Cisco Meraki MR18 install review
I was excited recently to get my hands on a Cisco Meraki MR18 and wanted to share with you all some thoughts and opinions of the product after having installed, configured, and worked with it for a few days. The cloud features of the Meraki ecosystem are very impressive. Cisco Meraki has positioned itself as a leader in cloud managed devices and being able to manage and see devices, data, and clients from anywhere in the world as long as you have Internet connectivity is superb. So let’s take a look at the nitty gritty details of the Cisco Meraki MR18 install review.
Cisco Meraki MR18 install review
The first step for getting up and running with any Meraki device is to add the device into your cloud inventory. If you have not done so already, you will need to create an account and then Add Devices to your inventory. To do that, you simply go to your console, click on the Organization link and then under the Configure heading choose the Add devices option.
Also, I might mention, there are firewall ports that need configured so the cloud configuration and sync can work properly. Those ports can be found here. I had started to configure my MR18 and noticed that the configuration was not syncing, only to remember I had scoped the exceptions I had allowed before only to the IP of the MS220-8P. After adding the exception for the AP as well, it started to work as expected.
This will present with a dialog box for you to enter in either the serial number or order number.
After adding the MR18 into my inventory, I now have the Wireless option where there is a plethora of options under both the Monitor and Configure columns. Let’s look at the Configure >> SSIDs.
As you can see below, by default it will show (4) of the (15) SSIDs. Notice under each SSID, you have the edit settings and enabled or disabled options.
Under the Access Control section of the SSIDs configuration, you have quite a few options here that you would expect of any enterprise capable AP including WPA2, MAC/RADIUS, WPA2-Enterprise, etc.
You can also create a captive portal with a Splash page. You can easily set this up with the click of a radio button. Super nice feature – quick and easy. With many wireless AP systems setting up captive portals can be extremely difficult
Here we have control over how the AP addresses clients. In NAT mode, the Meraki AP will run DHCP and hand out addresses to the clients in the 10.0.0.0/8 range. If you already have a DHCP server on your network and want to keep IP address management centralized there, you can choose Bridge mode. There is also Layer 3 roaming with many of the same characteristics of Bridge mode but allows the same IP address to follow the client roams between APs.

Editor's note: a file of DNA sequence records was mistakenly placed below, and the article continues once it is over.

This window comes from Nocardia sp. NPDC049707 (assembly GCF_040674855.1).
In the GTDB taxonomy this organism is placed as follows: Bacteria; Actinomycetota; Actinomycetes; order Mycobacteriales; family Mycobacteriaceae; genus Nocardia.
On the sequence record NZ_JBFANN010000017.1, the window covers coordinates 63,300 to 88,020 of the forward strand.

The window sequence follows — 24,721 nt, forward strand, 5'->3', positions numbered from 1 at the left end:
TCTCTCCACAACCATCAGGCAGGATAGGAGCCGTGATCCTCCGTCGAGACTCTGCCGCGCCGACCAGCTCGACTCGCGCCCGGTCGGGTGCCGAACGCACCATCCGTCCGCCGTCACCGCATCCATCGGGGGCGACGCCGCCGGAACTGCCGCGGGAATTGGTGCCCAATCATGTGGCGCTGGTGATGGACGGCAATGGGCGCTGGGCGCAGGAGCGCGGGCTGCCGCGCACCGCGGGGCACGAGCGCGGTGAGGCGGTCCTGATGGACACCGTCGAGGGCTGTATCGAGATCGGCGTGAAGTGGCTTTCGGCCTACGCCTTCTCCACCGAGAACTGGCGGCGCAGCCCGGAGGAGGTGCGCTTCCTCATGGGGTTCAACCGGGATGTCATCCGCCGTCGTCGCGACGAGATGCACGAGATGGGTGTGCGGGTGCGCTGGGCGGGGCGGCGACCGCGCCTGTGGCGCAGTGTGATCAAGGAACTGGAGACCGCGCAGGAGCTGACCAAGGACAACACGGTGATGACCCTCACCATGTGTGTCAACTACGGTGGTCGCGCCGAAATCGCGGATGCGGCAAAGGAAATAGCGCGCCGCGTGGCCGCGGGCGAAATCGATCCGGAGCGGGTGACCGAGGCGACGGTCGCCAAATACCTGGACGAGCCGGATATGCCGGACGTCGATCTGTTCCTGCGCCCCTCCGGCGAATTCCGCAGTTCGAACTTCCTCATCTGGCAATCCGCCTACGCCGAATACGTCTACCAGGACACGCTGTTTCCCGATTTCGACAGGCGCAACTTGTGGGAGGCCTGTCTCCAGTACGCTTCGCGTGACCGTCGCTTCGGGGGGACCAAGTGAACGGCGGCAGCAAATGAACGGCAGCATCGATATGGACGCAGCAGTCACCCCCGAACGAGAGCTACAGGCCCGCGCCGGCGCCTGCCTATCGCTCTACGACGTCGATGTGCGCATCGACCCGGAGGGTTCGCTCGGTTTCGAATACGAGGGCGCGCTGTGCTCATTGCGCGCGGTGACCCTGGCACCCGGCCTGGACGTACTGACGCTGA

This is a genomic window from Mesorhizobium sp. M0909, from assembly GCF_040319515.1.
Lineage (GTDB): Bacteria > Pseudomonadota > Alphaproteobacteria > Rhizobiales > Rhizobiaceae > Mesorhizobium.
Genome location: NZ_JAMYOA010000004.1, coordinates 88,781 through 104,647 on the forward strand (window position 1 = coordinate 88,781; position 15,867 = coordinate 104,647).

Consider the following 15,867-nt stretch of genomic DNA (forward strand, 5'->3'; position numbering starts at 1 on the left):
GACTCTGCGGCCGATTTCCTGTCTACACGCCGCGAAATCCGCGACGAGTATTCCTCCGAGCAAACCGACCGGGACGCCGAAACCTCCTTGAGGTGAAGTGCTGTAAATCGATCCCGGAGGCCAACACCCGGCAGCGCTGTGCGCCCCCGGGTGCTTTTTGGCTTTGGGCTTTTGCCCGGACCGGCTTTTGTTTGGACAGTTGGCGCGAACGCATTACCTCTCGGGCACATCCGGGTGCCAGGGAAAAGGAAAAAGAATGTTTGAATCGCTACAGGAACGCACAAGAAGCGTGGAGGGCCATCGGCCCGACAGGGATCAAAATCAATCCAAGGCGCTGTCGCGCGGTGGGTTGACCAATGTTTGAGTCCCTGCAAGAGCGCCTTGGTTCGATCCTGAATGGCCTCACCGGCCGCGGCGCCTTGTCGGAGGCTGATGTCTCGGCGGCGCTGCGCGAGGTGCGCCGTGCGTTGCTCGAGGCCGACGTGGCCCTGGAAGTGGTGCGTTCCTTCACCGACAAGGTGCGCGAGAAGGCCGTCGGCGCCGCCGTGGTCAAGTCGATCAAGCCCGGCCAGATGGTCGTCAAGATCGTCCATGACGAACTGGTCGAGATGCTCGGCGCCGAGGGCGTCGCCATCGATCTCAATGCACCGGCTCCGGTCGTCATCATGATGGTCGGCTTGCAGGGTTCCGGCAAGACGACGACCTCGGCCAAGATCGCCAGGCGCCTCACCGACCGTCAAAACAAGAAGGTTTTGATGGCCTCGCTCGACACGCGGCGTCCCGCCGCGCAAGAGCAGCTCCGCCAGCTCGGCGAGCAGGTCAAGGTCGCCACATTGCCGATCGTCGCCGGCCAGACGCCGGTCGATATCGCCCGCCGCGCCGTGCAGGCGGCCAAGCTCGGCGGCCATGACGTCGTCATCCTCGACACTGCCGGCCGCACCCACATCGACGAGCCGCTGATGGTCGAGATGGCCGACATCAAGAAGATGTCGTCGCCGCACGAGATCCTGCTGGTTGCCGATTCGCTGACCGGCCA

Also, under the addressing and traffic section, you can setup VLAN tagging.
If you select Use VLAN tagging you can add the VLAN ID that you want to be associated with the particular SSID.
The wireless options section allows you to control the wireless bands the AP will operate on. By default, it is in dual band operation and would be suitable for most.
To control firewall rules and traffic shaping along with bandwidth management, navigate to the Wireless >> Configure >> Firewall & traffic shaping option.
You can see some of the options right off the bat with the Firewall & traffic shaping options.
Here I have clicked on the Add a layer 3 firewall rule and the Add a layer 7 firewall rule so you can see some of the options there.
Under the Layer 7 firewall rules, you can see there is a wide range of Application options that can be configured to deny traffic if needed.
The Splash page options for the SSIDs also have quite a few of configurables here. Anything from the theme of the captive portal including custom themes, as well as an area to customize the page message.
Under Splash behavior, you can control the splash frequency as well as redirect users to a specific website if needed after they agree.
Under Wireless >> Configure >> Radio settings there are more options and information for configuration.
In the channel planning section, you can specify power settings as well as set regulatory domains for international use.
The RF Spectrum option under Wireless >> Monitor allows you to see channel utilization for both bands.
Performance and Review
So far the performance with the MR18 has been good. I have to say however, I was a little on the disappointed side with the range of the unit as far as signal strength. I have a Mikrotik RB951G-2hnd which I can position upstairs in my house and have full bars even downstairs. In the same position with the MR18, I have noticeably weaker signal strength. However, I am still experimenting with the position of the MR18 and will post any updates with findings I have.
As far as features and ease of configuration, it is hard to beat the Meraki cloud management console. I find that most everything is fairly intuitive and you don’t have to jump through hoops in order to configure functionality which is nice. The wireless features you get cover most everything you could imagine needing to do with an AP and then some.
The Meraki firmware updates are handled automatically and to have that ease of control over upgrades is really nice. All in all this is a great AP in my findings so far in this Cisco Meraki mr18 install review and will most likely suit any environment looking for a general purpose enterprise AP.